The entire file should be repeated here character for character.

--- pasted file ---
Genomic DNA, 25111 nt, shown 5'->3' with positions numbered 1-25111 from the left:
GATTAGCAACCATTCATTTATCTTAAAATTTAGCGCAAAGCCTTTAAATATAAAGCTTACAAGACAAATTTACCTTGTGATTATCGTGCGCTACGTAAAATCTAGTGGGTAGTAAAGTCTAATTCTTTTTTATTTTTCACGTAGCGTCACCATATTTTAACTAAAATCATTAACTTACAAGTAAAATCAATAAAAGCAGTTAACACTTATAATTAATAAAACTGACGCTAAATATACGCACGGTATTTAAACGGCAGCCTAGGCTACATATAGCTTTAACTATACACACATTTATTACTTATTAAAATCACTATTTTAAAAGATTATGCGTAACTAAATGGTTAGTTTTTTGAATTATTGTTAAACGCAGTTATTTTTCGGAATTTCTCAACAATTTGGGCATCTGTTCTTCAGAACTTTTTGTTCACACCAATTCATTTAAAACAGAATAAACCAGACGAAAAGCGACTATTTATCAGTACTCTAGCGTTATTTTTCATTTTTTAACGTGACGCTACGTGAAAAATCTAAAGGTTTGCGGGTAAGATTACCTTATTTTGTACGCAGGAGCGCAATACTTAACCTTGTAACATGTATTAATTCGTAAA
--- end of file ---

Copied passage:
Genomic DNA, 25111 nt, shown 5'->3' with positions numbered 1-25111 from the left:
GATTAGCAACCATTCATTTATCTTAAAATTTAGCGCAAAGCCTTTAAATATAAAGCTTACAAGACAAATTTACCTTGTGATTATCGTGCGCTACGTAAAATCTAGTGGGTAGTAAAGTCTAATTCTTTTTTATTTTTCACGTAGCGTCACCATATTTTAACTAAAATCATTAACTTACAAGTAAAATCAATAAAAGCAGTTAACACTTATAATTAATAAAACTGACGCTAAATATACGCACGGTATTTAAACGGCAGCCTAGGCTACATATAGCTTTAACTATACACACATTTATTACTTATTAAAATCACTATTTTAAAAGATTATGCGTAACTAAATGGTTAGTTTTTTGAATTATTGTTAAACGCAGTTATTTTTCGGAATTTCTCAACAATTTGGGCATCTGTTCTTCAGAACTTTTTGTTCACACCAATTCATTTAAAACAGAATAAACCAGACGAAAAGCGACTATTTATCAGTACTCTAGCGTTATTTTTCATTTTTTAACGTGACGCTACGTGAAAAATCTAAAGGTTTGCGGGTAAGATTACCTTATTTTGTACGCAGGAGCGCAATACTTAACCTTGTAACATGTATTAATTCGTAAA